Tips to keep kids’ brains engaged over summer

While your kids are soaking up the sun and enjoying lazy days and maybe even later bedtimes, are they forgetting some of the things they spent the other three seasons learning?

Summer slide is real. Studies show that on average, students’ achievement scores decline over summer break by one month’s worth or more of school-year learning.

“Kids can lose two to three months of critical thinking skills over the summer and math skills are hardest hit,” says Julie Crawford, owner of Mathnasium Buffalo Grove and Mount Prospect. 

“Students typically don’t get the repetition needed to really master and retain the skills being covered in class, so any break will degrade their learning progress.”

Yet summer can be used as a way to make learning more fun and hands-on.

“The key to preventing the summer slide is to keep kids engaged without realizing they are applying the same inquiry process teachers require during the school year,” says Wil Greenwald, owner of Code Play Learn. “Look for opportunities for them to think, explore, examine, analyze, inquire and ask questions.”

Here are some ideas from educational experts to keep those kiddos learning and exploring over summer break.

Play and play some more

Create Lego challenges where kids are asked to build a Lego creation to accomplish the challenge.  

Let the kids take apart an old or broken appliance and see how it worked. Many kids have no idea what is inside their tablets or smartphones. 

Create a scavenger hunt. The hunt can require the kids to apply math, map reading, measuring and more as they work their way through the clues.

Play games at home similar to Guy’s Grocery Games on the Food Network. Give each kid a meal type, a set budget for ingredients and then let them get creative. Let them research food ideas, build their ingredients list, figure out how they will spend their money and then try to cook the meal.

Dedicate a night to board games like Monopoly that are strategy based and require communication, counting and money management to keep kids’ minds engaged.

Wil Greenwald – Owner, Code Play Learn

Make math real

Play games that include strategy and critical thinking skills, such as Kanoodle and Rush Hour, which can be played independently. Or try chess, Battleship, checkers and Connect Four to build strategic skills.  

While driving in the car or waiting for an activity to start, challenge your child to try to count to any number, by any number, backward and forward.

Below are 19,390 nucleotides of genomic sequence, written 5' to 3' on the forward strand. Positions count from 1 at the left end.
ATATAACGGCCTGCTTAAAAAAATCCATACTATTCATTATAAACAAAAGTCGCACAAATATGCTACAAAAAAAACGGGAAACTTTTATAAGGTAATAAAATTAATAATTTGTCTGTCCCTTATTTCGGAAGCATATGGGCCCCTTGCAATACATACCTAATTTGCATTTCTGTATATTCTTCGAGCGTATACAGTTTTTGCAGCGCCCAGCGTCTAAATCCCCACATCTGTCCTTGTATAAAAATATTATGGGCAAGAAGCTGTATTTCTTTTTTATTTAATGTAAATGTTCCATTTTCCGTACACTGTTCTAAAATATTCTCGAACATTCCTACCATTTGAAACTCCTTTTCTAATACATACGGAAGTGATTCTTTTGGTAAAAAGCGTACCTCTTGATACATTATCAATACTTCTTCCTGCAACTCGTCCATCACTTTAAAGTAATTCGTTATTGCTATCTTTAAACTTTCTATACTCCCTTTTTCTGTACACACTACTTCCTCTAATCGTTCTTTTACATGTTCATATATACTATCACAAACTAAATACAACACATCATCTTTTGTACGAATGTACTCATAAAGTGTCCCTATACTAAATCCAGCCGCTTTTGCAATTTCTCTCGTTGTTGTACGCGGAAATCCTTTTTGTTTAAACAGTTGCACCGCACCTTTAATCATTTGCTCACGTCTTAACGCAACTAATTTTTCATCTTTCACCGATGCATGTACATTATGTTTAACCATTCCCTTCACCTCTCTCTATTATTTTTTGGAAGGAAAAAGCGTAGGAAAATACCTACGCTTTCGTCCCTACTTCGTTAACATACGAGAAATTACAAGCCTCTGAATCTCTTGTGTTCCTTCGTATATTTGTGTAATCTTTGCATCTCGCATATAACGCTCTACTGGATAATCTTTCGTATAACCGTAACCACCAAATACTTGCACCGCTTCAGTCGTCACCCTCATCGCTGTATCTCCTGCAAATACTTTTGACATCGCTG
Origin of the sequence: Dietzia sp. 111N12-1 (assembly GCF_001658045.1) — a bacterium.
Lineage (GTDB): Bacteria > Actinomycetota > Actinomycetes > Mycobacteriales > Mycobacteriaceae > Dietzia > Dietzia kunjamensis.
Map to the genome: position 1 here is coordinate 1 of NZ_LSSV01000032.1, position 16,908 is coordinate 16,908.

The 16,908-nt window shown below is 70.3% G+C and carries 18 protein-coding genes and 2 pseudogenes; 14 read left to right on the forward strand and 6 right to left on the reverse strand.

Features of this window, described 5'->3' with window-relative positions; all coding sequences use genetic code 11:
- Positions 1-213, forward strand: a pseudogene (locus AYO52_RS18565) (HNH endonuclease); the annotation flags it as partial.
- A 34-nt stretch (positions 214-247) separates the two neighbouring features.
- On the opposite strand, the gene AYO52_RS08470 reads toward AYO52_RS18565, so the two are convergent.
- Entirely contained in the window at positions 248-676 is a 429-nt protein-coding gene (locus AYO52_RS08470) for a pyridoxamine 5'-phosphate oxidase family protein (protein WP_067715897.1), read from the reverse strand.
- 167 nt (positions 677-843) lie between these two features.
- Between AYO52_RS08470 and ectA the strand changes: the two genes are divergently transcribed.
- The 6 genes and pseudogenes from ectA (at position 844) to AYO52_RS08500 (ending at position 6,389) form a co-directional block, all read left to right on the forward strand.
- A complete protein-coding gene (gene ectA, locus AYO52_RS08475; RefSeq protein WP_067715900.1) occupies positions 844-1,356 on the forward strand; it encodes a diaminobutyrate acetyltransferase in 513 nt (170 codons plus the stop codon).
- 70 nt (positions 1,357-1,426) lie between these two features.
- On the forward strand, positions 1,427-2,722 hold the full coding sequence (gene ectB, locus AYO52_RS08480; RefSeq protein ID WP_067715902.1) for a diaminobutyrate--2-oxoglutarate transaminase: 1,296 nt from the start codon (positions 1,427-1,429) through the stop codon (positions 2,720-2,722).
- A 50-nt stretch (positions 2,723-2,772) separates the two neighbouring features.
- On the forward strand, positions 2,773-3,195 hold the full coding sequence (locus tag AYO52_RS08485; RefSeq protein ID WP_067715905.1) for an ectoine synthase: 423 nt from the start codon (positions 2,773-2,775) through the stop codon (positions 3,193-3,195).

Sneak math into cooking. Take a simple recipe and have your children double it or half it. For more advanced kids, have them convert the measurements to metric measures. 

Make sense of coins and money. Start a change collection jar and set a goal. Have younger kids start by counting two different coins to determine the total and have them decide if they have enough money to “buy” a certain item. For older kids, give them a $1, $5 or $10 bill and the price of an item in a store. Ask them to make change. Have them take it further by first calculating the tax, computing the total price and then make the change.  

Do a little reading and math everyday. Keep it fun and focused on concepts they were challenged by in the past year.  If you are going to have them practice and review some basic skills, find a new way to do it. 

Julie Crawford – Owner, Mathnasium Buffalo Grove and Mount Prospect

Spark reading through new finds

Most local libraries have summer reading programs or contests with incentives to motivate kids and keep reading part of your family’s daily routine.

Going on outdoor trips to nature centers, museums, farms and zoos is a great way to learn about new things. Take pictures, investigate new things and then do some research when back home about what they saw. This is a great way to learn new vocabulary and spark new interests.  

Give your child a chance to preview content they will learn in the coming year and encourage them to check out books on the subjects. Check with your school about curriculum and reading lists for the upcoming year to get a jump start. 

Hobbies can also spur a child’s learning. If baseball is a child’s passion, there are so many great ways to leverage the love of the game to connect to the world of books and reading. Then top off the learning with a trip to the ballpark to catch a game.

JoAnn Paldo – Reading and Learning Specialist, Chicago Reading Specialists

Get moving

The brain needs “exercise” consistently, let the kids pick out something they are interested in and then take a field trip related to that topic. So if they want to learn more about the stars, head to the Adler Planetarium or get a telescope to examine the night sky.

Set goals for a summer “bucket list” together to hit various topics of fun, learning, exploration and new experiences. Then schedule those things into your summer calendar. 

Set a good example and take the time to learn something or do something new yourself. Or try something new the entire family can learn together.

Tiffanie Sperling – Managing Director, enerGEEwhizz

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